WASHINGTON, D.C. -- Despite the oft-reported challenges facing Haiti's recovery process, Gallup polling in the country before the earthquake suggests its people have much to offer toward building a new future. More than 8 in 10 Haitians (81%) surveyed in December 2008 said they have a particular talent of some kind -- easily the highest proportion among 12 Central American and Caribbean populations of which the question was asked.
Almost two months after Haiti's catastrophic earthquake, one of the most challenging questions facing Haitian leaders and the international community alike is how to move forward in a way that places Haitians themselves at the center of the rebuilding effort. Activating a government-run civic service corps that could work with Haitian and international organizations to implement local rebuilding projects is one proposed idea. In a recent Los Angeles Times editorial, experts Robert Muggah and Robert Maguire argued that such a corps would tap the potential of Haitian youth and help "stimulate recovery from the bottom up."
Gallup's 2008 poll results offer reasons to expect many Haitians would embrace opportunities to improve the quality of their own lives. Almost three in four (73%) Haitians said they have some plan or idea in mind to improve their standard of living. Again, this figure is among the highest in the area, far outdistancing the regional median of 53%.
What's more, despite the chronic poverty and lack of economic opportunity in the country, Haitians believe in the value of hard work. More than three in four (78%) said people in the country can get ahead by working hard; that figure is close to the median of 80% among populations in Central America and the Caribbean.
Mobilizing the talent and creativity of individual Haitians also depends on their capacity to engage in collective action -- that is, their readiness to spontaneously organize in support of projects that benefit all the participants. The 2008 survey also offers reasons for optimism about Haitians' community orientation and charitable spirit.
Forty percent of Haitians said at the time of the survey in 2008 that they had donated money to an organization in the past month, significantly higher than the 25% of Dominicans who said the same and somewhat higher than the median proportion of 33% among 12 populations surveyed in Central American and the Caribbean. Similarly, 38% of Haitians said they had volunteered their time to an organization in the past month, compared with 25% of Dominicans and a median of 25% among populations in the region.
Haitians' high rate of reported religious participation may also help strengthen community ties. About 7 in 10 Haitians (69%) said in the 2008 survey that they had attended a place of worship or religious service in the past seven days. By comparison, 53% of Dominicans said the same, similar to the regional median figure of 54%. Relatively high levels of religious participation suggest Haiti's faith communities could be important platforms for mobilizing Haitians in rebuilding efforts -- particularly if relief initiatives can be used to unite rather than divide Haiti's Christian leaders and leaders of the country's syncretic Vodou faith.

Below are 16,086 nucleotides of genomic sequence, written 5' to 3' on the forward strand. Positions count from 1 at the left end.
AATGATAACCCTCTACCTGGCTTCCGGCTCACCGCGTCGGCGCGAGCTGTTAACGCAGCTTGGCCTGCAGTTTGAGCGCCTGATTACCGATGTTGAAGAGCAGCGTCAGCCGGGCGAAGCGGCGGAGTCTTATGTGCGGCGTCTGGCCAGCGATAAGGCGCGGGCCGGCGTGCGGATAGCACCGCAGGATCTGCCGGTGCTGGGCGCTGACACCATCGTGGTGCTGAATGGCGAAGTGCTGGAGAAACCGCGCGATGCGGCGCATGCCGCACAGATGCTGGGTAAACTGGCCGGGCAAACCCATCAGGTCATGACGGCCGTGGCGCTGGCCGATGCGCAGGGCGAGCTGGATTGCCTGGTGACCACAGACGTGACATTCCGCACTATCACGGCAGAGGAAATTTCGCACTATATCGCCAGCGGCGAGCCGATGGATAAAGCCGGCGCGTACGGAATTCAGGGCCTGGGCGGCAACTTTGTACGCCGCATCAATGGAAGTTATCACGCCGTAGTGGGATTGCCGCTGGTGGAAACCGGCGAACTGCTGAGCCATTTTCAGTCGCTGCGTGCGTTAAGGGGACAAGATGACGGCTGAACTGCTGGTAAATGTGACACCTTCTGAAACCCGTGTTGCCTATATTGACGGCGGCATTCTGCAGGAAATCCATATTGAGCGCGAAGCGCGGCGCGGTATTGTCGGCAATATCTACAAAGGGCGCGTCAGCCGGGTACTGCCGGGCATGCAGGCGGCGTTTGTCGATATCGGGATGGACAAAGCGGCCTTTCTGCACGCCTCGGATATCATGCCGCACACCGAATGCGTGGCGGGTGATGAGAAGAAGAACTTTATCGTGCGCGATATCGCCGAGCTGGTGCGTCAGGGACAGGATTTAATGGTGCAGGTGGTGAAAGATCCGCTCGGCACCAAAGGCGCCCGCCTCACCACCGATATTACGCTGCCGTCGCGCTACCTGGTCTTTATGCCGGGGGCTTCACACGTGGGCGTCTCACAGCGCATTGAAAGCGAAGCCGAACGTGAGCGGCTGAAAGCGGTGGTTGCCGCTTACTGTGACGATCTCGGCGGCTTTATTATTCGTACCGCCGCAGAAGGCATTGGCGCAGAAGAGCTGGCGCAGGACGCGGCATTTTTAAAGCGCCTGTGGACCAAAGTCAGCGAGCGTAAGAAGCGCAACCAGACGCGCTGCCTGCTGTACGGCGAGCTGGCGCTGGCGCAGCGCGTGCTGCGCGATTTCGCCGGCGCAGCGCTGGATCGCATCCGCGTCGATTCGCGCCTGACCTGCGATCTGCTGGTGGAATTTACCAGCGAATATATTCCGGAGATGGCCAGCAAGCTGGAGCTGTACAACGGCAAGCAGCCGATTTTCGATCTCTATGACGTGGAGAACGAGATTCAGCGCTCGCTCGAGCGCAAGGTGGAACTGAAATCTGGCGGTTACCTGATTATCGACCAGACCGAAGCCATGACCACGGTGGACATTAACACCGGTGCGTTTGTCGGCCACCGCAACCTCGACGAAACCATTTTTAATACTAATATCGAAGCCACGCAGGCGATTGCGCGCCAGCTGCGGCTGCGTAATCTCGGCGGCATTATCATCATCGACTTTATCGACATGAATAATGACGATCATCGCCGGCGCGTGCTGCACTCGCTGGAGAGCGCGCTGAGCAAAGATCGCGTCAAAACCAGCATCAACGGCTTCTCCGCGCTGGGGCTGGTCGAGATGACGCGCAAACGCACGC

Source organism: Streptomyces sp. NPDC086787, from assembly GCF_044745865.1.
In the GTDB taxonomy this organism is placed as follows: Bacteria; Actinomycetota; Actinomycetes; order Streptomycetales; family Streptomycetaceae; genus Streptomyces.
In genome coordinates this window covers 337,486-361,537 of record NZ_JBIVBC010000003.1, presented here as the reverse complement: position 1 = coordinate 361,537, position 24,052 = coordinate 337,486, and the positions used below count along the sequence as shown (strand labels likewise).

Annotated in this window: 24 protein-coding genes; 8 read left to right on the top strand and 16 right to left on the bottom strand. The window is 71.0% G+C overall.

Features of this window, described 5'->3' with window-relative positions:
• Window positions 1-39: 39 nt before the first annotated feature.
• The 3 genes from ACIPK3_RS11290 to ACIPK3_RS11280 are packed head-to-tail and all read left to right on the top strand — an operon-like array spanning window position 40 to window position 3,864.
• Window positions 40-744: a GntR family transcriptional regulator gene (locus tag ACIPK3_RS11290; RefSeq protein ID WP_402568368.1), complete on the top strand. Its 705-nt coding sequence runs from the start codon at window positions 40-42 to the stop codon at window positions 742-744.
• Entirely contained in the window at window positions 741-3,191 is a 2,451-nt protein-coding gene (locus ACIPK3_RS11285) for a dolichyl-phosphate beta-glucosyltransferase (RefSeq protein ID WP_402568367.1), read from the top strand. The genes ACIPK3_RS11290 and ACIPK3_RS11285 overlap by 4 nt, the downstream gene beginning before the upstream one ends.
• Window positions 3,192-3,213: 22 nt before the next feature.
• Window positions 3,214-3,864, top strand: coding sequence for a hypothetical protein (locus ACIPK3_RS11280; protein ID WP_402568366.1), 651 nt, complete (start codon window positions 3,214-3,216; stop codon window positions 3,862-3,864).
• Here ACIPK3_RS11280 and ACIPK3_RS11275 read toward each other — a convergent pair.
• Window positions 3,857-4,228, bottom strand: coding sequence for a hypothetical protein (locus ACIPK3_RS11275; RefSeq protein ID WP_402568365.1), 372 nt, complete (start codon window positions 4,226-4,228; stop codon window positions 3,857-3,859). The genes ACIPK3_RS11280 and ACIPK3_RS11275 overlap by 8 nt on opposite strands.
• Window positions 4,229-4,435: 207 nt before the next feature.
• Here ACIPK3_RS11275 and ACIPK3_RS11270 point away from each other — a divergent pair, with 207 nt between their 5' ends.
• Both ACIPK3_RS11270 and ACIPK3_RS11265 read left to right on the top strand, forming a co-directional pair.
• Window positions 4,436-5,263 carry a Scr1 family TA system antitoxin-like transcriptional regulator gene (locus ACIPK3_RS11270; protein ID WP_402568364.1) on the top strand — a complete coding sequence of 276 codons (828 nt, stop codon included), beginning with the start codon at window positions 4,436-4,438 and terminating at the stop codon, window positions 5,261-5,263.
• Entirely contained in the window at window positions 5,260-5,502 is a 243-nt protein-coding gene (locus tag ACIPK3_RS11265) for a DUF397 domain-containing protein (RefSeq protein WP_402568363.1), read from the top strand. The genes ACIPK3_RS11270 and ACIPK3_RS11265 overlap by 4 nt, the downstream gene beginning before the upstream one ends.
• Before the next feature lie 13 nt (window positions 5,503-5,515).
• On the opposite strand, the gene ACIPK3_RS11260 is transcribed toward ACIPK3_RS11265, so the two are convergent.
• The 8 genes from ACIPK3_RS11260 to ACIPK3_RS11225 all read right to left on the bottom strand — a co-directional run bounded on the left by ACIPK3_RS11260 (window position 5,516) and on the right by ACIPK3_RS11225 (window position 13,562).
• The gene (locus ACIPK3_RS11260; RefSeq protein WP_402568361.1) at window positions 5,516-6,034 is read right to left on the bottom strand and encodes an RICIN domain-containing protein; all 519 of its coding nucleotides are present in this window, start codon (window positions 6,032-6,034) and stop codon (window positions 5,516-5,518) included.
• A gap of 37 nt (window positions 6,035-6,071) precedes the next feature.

Haitians have been no strangers to tragedy and hardship throughout their history. Gallup's survey results offer clues about their resilience in the widespread belief in their own talents and resourcefulness and in the community-mindedness implied by their relatively high rate of reported participation in volunteer activities and religious organizations. The international attention Haiti is receiving offers an opportunity to tap those assets in the immediate rebuilding process and to establish institutional supports that help more Haitians contribute to the country's growth and development.
For complete data sets or custom research from the more than 150 countries Gallup continually surveys, please contact firstname.lastname@example.org or call 202.715.3030.
Results from Haiti are based on face-to-face interviews with 500 adults, aged 15 and older, conducted Dec. 8-13, 2008. For results based on this total sample, one can say with 95% confidence that the maximum margin of sampling error is ±4.7 percentage points.
Results from the Dominican Republic are based on face-to-face interviews with 1,000 adults, aged 15 and older, conducted July 21-Sept. 2, 2009. For results based on this total sample, one can say with 95% confidence that the maximum margin of sampling error is ±3.6 percentage points.
Regional medians for countries in Central America and the Caribbean include results from Belize, Costa Rica, the Dominican Republic, El Salvador, Guatemala, Haiti, Honduras, Jamaica, Nicaragua, Panama, Puerto Rico and Trinidad and Tobago. All surveys were conducted between June 2006 and September 2009.
For results based on the total samples of national adults, one can say with 95% confidence that the maximum margin of sampling error ranged from a low of ±3.3 percentage points in most countries to a high of ±4.8 percentage points in Trinidad and Tobago. The margin of error reflects the influence of data weighting. In addition to sampling error, question wording and practical difficulties in conducting surveys can introduce error or bias into the findings of public opinion polls.